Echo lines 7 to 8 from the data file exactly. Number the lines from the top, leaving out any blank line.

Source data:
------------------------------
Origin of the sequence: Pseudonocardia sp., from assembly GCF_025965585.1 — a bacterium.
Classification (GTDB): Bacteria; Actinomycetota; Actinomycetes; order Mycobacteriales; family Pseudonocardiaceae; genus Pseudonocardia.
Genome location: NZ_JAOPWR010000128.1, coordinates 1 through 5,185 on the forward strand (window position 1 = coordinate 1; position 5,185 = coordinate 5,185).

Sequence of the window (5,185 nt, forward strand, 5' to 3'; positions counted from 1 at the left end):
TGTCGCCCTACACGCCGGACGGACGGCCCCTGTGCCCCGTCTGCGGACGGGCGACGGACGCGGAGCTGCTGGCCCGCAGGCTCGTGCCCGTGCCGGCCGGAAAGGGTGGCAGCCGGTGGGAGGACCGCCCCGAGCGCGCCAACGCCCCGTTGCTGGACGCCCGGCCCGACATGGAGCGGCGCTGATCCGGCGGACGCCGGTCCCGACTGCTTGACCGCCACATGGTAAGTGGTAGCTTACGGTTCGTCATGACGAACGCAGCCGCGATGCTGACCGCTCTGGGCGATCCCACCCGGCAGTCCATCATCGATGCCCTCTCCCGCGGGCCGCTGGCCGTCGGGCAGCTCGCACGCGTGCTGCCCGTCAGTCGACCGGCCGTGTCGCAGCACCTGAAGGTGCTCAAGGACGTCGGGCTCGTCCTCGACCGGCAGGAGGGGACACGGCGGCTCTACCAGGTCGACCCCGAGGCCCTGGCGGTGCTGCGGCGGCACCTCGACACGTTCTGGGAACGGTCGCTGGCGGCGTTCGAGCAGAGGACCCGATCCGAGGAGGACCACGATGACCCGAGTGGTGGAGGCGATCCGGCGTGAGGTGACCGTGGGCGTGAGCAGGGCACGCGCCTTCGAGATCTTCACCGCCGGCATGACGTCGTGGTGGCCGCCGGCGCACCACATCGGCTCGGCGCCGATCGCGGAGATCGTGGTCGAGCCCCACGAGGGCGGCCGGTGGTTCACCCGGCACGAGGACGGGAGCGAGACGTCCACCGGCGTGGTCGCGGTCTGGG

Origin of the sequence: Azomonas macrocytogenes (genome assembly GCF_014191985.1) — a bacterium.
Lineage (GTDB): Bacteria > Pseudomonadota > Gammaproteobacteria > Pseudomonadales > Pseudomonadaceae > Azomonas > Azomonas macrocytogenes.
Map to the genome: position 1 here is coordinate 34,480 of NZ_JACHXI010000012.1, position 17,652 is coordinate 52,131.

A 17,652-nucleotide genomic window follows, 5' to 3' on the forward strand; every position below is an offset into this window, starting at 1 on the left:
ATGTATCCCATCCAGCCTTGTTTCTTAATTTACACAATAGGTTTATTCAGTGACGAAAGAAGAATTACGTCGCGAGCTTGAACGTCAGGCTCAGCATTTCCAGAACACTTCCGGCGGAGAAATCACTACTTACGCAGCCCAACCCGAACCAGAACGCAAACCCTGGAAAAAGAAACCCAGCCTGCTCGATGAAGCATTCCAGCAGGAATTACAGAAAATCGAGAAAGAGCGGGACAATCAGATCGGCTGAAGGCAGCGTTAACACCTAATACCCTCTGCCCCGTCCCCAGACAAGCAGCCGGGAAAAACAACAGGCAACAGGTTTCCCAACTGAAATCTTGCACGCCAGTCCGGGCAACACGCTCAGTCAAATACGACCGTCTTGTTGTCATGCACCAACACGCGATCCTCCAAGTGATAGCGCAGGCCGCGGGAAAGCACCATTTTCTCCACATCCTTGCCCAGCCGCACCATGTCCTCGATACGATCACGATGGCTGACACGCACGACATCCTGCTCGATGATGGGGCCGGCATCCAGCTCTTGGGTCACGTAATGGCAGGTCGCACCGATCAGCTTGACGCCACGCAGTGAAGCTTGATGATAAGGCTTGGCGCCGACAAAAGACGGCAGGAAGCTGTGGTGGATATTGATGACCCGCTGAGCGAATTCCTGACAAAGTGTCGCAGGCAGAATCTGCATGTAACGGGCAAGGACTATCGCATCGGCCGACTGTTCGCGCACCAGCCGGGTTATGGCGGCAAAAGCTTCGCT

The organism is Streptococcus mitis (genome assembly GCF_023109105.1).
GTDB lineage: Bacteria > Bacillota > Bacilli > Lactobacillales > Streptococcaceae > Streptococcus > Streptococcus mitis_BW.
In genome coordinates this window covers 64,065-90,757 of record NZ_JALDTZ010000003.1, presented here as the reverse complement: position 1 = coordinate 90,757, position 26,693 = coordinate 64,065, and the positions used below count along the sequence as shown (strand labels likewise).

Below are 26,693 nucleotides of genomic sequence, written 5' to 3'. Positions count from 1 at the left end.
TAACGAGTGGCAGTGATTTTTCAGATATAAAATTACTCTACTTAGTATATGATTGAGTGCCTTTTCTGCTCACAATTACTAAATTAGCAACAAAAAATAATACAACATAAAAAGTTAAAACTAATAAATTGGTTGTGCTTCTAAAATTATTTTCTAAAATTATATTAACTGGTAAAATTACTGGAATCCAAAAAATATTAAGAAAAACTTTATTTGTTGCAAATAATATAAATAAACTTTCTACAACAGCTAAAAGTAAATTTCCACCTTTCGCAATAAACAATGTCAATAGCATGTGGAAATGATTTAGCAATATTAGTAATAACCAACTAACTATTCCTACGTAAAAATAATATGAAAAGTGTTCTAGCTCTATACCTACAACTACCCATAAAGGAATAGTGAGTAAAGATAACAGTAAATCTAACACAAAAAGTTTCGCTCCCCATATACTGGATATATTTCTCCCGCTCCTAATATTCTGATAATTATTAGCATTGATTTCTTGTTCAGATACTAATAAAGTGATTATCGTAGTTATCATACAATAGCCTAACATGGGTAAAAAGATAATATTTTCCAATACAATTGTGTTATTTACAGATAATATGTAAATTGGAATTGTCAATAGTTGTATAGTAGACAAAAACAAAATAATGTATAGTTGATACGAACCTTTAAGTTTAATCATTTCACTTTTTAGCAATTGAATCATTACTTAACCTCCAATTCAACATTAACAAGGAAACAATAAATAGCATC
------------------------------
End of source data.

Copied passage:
Lineage (GTDB): Bacteria > Pseudomonadota > Gammaproteobacteria > Pseudomonadales > Pseudomonadaceae > Azomonas > Azomonas macrocytogenes.
Map to the genome: position 1 here is coordinate 34,480 of NZ_JACHXI010000012.1, position 17,652 is coordinate 52,131.